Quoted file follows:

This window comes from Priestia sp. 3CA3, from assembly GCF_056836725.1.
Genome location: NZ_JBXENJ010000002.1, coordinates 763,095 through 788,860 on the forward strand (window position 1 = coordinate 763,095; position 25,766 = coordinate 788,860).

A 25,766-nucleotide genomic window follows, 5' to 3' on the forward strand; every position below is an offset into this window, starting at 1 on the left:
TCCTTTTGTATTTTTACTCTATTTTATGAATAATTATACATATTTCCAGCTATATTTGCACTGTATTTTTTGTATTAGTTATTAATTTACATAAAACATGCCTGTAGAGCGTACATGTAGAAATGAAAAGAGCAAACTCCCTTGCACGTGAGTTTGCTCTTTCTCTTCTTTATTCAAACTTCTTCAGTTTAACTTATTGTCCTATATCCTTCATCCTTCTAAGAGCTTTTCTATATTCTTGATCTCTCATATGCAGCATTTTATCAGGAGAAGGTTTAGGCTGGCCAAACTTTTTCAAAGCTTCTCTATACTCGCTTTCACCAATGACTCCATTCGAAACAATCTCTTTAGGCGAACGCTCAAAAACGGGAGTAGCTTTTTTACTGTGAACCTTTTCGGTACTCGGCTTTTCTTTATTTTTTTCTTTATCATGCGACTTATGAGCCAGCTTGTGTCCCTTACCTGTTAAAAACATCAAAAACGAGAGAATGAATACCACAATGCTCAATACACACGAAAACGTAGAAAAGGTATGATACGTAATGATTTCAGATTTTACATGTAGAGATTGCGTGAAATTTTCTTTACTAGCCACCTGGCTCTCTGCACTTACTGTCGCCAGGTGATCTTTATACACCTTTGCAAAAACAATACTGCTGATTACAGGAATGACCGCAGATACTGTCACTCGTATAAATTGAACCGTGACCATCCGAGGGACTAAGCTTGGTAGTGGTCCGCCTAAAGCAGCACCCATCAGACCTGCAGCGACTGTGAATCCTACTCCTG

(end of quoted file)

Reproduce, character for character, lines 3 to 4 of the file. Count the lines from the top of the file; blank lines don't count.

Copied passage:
A 25,766-nucleotide genomic window follows, 5' to 3' on the forward strand; every position below is an offset into this window, starting at 1 on the left:
TCCTTTTGTATTTTTACTCTATTTTATGAATAATTATACATATTTCCAGCTATATTTGCACTGTATTTTTTGTATTAGTTATTAATTTACATAAAACATGCCTGTAGAGCGTACATGTAGAAATGAAAAGAGCAAACTCCCTTGCACGTGAGTTTGCTCTTTCTCTTCTTTATTCAAACTTCTTCAGTTTAACTTATTGTCCTATATCCTTCATCCTTCTAAGAGCTTTTCTATATTCTTGATCTCTCATATGCAGCATTTTATCAGGAGAAGGTTTAGGCTGGCCAAACTTTTTCAAAGCTTCTCTATACTCGCTTTCACCAATGACTCCATTCGAAACAATCTCTTTAGGCGAACGCTCAAAAACGGGAGTAGCTTTTTTACTGTGAACCTTTTCGGTACTCGGCTTTTCTTTATTTTTTTCTTTATCATGCGACTTATGAGCCAGCTTGTGTCCCTTACCTGTTAAAAACATCAAAAACGAGAGAATGAATACCACAATGCTCAATACACACGAAAACGTAGAAAAGGTATGATACGTAATGATTTCAGATTTTACATGTAGAGATTGCGTGAAATTTTCTTTACTAGCCACCTGGCTCTCTGCACTTACTGTCGCCAGGTGATCTTTATACACCTTTGCAAAAACAATACTGCTGATTACAGGAATGACCGCAGATACTGTCACTCGTATAAATTGAACCGTGACCATCCGAGGGACTAAGCTTGGTAGTGGTCCGCCTAAAGCAGCACCCATCAGACCTGCAGCGACTGTGAATCCTACTCCTG